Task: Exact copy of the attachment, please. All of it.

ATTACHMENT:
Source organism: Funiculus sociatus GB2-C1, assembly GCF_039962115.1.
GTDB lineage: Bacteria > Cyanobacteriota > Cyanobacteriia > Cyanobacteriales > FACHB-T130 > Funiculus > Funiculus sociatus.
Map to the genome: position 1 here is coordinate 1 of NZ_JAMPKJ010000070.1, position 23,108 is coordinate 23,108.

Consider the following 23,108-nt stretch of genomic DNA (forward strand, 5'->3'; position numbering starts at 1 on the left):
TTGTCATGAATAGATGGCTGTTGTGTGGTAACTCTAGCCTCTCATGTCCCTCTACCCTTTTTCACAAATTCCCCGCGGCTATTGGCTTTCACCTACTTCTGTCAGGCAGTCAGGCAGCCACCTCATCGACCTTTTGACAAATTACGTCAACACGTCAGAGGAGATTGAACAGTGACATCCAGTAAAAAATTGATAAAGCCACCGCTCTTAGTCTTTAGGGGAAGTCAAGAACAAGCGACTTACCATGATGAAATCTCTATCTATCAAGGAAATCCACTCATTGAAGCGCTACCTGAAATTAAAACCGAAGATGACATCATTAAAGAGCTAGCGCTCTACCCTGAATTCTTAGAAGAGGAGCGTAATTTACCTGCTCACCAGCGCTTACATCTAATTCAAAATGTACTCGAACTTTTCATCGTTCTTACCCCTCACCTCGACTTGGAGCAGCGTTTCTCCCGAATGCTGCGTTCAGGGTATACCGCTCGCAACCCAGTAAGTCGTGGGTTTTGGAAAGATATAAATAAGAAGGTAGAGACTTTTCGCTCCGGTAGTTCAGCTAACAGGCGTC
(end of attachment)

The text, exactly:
Source organism: Funiculus sociatus GB2-C1, assembly GCF_039962115.1.
GTDB lineage: Bacteria > Cyanobacteriota > Cyanobacteriia > Cyanobacteriales > FACHB-T130 > Funiculus > Funiculus sociatus.
Map to the genome: position 1 here is coordinate 1 of NZ_JAMPKJ010000070.1, position 23,108 is coordinate 23,108.

Consider the following 23,108-nt stretch of genomic DNA (forward strand, 5'->3'; position numbering starts at 1 on the left):
TTGTCATGAATAGATGGCTGTTGTGTGGTAACTCTAGCCTCTCATGTCCCTCTACCCTTTTTCACAAATTCCCCGCGGCTATTGGCTTTCACCTACTTCTGTCAGGCAGTCAGGCAGCCACCTCATCGACCTTTTGACAAATTACGTCAACACGTCAGAGGAGATTGAACAGTGACATCCAGTAAAAAATTGATAAAGCCACCGCTCTTAGTCTTTAGGGGAAGTCAAGAACAAGCGACTTACCATGATGAAATCTCTATCTATCAAGGAAATCCACTCATTGAAGCGCTACCTGAAATTAAAACCGAAGATGACATCATTAAAGAGCTAGCGCTCTACCCTGAATTCTTAGAAGAGGAGCGTAATTTACCTGCTCACCAGCGCTTACATCTAATTCAAAATGTACTCGAACTTTTCATCGTTCTTACCCCTCACCTCGACTTGGAGCAGCGTTTCTCCCGAATGCTGCGTTCAGGGTATACCGCTCGCAACCCAGTAAGTCGTGGGTTTTGGAAAGATATAAATAAGAAGGTAGAGACTTTTCGCTCCGGTAGTTCAGCTAACAGGCGTC